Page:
Spotlight on Libya

Imagine visiting a place that borders the Mediterranean and walking through ancient Roman cities.  Italy?  Think again.  Picture yourself wandering among 12,000 year old rock sculptures as the wind continuously reshapes the desert and then stumbling upon a secret oasis.  Where would you be?  Libya.  Despite  the country’s natural beauty and the capital Tripoli’s claim to be the “White Bride of the Mediterranean” and one of North Africa’s prettiest cities, it’s not somewhere most people add to their travel itineraries.  Politics and religion play a huge part.

Africa’s fourth largest country, and more than 95% Sunni Muslim, Libya survived countless battles and a devastating Italian rule before gaining independence in 1951.  Colonel Muammar Gaddafi arrived in 1969, and has been in power ever since.  That’s the Reader’s Digest version anyway.  Libya is one of several North African countries since the fall of Tunisia’s President Zine El Abidine in January and Egypt’s Hosni Mubarak last week to begin pro-democracy demonstrations.   The main focus of demonstrations thus far has been in Gaddafi’s home of Benghazi.   One report I found stated that 84 people have already died in the protests.  Hundreds more have been injured.

Yesterday, on our photo walk in Seattle we happened to pass a peaceful demonstration, where I snapped this picture.  This particular flag is not actually the official flag of Libya, which is a solid green.  The flag wrapped around the young man above is the original one to be flown after gaining independence, but replaced by Gaddafi in 1977.

Since my blog is for photography, it’s a lesser known fact to most of my readers that I’m interested in all things Africa.   Although I may not write about it frequently, I do think about it often and will definitely keep following the news on these events.



17 comments on “Spotlight on Libya”
  1. Excellent shot, very thought-provoking and well composed!

  2. I keep coming back to look at this photo. It’s got the feel of a photograph one would see in National Geographic.

    I came across this piece on Libya, in a blog I sometimes read:

    1. That was a great read, Lisa. Thank you so much for sharing.

  3. Emily Gooch says:

    Love this photo. It speaks a lot for what is going on in Libya. It is very interesting to see our different perspectives from the same scene.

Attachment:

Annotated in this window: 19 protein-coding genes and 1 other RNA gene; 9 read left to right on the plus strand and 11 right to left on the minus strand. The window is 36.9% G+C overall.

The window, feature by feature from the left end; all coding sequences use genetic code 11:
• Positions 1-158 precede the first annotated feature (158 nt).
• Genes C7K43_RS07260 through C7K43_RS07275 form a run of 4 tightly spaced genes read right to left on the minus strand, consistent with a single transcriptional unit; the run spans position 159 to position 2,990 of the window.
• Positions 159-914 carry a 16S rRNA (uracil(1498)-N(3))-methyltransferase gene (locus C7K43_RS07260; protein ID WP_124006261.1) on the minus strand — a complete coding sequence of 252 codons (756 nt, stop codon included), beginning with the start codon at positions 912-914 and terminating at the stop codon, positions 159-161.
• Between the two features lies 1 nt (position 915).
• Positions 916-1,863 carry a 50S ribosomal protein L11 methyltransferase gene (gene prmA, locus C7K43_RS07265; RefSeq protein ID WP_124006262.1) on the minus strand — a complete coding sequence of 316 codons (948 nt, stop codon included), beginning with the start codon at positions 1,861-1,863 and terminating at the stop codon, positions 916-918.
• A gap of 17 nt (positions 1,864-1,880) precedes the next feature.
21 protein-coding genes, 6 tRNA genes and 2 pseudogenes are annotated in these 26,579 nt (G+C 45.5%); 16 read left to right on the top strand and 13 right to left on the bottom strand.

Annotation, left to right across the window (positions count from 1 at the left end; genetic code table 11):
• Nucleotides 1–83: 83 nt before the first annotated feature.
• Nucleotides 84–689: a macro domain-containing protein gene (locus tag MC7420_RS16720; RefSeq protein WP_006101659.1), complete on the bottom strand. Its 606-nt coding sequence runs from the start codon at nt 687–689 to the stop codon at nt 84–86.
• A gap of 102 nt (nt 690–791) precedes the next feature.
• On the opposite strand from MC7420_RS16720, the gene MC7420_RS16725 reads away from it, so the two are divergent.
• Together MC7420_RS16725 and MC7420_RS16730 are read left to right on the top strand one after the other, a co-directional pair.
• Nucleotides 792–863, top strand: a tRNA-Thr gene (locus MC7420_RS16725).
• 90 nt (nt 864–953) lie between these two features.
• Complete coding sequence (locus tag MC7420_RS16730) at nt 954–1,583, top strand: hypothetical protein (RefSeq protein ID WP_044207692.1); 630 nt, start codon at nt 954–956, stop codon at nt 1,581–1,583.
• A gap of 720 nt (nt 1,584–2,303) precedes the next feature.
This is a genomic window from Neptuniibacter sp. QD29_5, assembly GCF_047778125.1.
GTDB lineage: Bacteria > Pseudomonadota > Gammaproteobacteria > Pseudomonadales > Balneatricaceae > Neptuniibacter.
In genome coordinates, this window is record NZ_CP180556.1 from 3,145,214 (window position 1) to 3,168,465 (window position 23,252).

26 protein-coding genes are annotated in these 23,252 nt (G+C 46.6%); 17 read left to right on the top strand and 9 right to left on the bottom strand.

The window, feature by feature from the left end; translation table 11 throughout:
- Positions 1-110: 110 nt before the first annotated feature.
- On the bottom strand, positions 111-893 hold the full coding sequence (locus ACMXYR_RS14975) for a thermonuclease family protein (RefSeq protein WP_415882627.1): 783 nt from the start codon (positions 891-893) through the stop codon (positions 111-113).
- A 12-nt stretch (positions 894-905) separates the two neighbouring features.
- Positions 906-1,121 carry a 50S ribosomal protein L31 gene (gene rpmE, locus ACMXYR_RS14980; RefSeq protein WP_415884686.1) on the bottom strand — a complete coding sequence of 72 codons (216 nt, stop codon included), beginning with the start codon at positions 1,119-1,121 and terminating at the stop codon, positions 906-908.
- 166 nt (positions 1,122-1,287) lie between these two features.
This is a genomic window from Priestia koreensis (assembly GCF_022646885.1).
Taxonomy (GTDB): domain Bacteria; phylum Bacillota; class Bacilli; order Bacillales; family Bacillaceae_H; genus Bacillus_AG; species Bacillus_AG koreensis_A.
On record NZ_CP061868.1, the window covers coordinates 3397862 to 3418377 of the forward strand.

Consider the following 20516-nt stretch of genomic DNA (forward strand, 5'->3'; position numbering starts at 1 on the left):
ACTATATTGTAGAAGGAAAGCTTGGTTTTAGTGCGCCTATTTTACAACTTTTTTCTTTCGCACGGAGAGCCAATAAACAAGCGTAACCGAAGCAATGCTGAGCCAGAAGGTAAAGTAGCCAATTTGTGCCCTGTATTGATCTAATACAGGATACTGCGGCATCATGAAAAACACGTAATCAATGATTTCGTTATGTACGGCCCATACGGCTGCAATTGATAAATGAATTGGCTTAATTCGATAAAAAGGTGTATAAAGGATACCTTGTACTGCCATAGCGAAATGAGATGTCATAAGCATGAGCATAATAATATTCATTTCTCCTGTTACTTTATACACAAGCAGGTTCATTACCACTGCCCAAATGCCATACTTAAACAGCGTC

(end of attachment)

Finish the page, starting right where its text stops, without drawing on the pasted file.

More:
1. Thanks, Emily! It ws so much fun to do. And, I actually learned a few more facts after this about Libya I didn’t know before!

  4. Hi Jolene, thanks for the bit of history to go with your great image. It is so sad, and scary what is going on right now. -Kim

    1. Things appeared to be even worse tonight when I turned on the news. We’re certainly fortunate to live where we do.

  5. Very interesting photo! Thanks for putting it in context.

    1. Thanks, Lisa. Actually, I was somewhat inspired by your blog, because you always give some history or provide some facts about what you’re posting. It felt it would be appropriate to do here.

  6. I didn’t see this little one, love how we all do “see” different subjects at the same place! I am working on putting my images up on my Flickr account, should be ready to go in a few days (it’s been a crazy cleaning day here). 🙂

    1. You spent your time of cleaning, David? That’s not nearly as fun as photo editing.

  7. Very nicely composed photo Jolene. If you didn’t mention where you were, who would have known. I like your writing too.

    1. Thank you! I like being able to do a bit of writing about my subject. And this happens to be relevant for today.

  8. Mike says:

    I like that shot. This is one of the fun things for me about the photo walk – seeing how we had different perspectives on the same scene.

    Situation in Libya seems to be going from bad to worse – I hope the people can win their freedom.

    1. I do like that we found different subject matter although we were in the same place. Interesting what the eye moves toward.

      Yes – 42 years in power is enough. It’s hard to imagine when we get the right to vote every four years for a new president.

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